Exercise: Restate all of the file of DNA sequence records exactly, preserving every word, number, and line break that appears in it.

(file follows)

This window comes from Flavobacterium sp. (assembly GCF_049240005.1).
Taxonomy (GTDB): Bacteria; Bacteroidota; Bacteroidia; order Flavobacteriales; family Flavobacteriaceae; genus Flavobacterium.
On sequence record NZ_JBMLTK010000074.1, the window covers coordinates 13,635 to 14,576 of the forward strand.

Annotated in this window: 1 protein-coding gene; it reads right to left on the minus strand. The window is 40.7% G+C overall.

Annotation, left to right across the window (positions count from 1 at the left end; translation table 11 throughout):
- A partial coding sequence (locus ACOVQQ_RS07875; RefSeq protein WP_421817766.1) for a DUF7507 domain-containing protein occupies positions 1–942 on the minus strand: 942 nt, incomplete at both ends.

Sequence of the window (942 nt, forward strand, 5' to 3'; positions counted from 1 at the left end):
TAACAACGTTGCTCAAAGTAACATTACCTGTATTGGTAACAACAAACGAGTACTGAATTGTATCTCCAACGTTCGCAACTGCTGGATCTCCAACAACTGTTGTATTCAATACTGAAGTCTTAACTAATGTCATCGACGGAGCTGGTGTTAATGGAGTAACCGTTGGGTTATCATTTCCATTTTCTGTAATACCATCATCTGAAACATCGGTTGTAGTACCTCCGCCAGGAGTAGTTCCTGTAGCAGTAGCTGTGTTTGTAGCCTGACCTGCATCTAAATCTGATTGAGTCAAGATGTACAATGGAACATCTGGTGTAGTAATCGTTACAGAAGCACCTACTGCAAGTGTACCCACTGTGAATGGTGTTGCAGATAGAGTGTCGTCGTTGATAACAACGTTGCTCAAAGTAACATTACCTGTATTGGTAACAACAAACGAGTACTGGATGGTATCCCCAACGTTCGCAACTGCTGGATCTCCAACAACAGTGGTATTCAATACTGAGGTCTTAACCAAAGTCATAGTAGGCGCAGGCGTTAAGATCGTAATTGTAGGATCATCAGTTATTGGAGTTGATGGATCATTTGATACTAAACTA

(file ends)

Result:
This window comes from Flavobacterium sp. (assembly GCF_049240005.1).
Taxonomy (GTDB): Bacteria; Bacteroidota; Bacteroidia; order Flavobacteriales; family Flavobacteriaceae; genus Flavobacterium.
On sequence record NZ_JBMLTK010000074.1, the window covers coordinates 13,635 to 14,576 of the forward strand.

Annotated in this window: 1 protein-coding gene; it reads right to left on the minus strand. The window is 40.7% G+C overall.

Annotation, left to right across the window (positions count from 1 at the left end; translation table 11 throughout):
- A partial coding sequence (locus ACOVQQ_RS07875; RefSeq protein WP_421817766.1) for a DUF7507 domain-containing protein occupies positions 1–942 on the minus strand: 942 nt, incomplete at both ends.

Sequence of the window (942 nt, forward strand, 5' to 3'; positions counted from 1 at the left end):
TAACAACGTTGCTCAAAGTAACATTACCTGTATTGGTAACAACAAACGAGTACTGAATTGTATCTCCAACGTTCGCAACTGCTGGATCTCCAACAACTGTTGTATTCAATACTGAAGTCTTAACTAATGTCATCGACGGAGCTGGTGTTAATGGAGTAACCGTTGGGTTATCATTTCCATTTTCTGTAATACCATCATCTGAAACATCGGTTGTAGTACCTCCGCCAGGAGTAGTTCCTGTAGCAGTAGCTGTGTTTGTAGCCTGACCTGCATCTAAATCTGATTGAGTCAAGATGTACAATGGAACATCTGGTGTAGTAATCGTTACAGAAGCACCTACTGCAAGTGTACCCACTGTGAATGGTGTTGCAGATAGAGTGTCGTCGTTGATAACAACGTTGCTCAAAGTAACATTACCTGTATTGGTAACAACAAACGAGTACTGGATGGTATCCCCAACGTTCGCAACTGCTGGATCTCCAACAACAGTGGTATTCAATACTGAGGTCTTAACCAAAGTCATAGTAGGCGCAGGCGTTAAGATCGTAATTGTAGGATCATCAGTTATTGGAGTTGATGGATCATTTGATACTAAACTA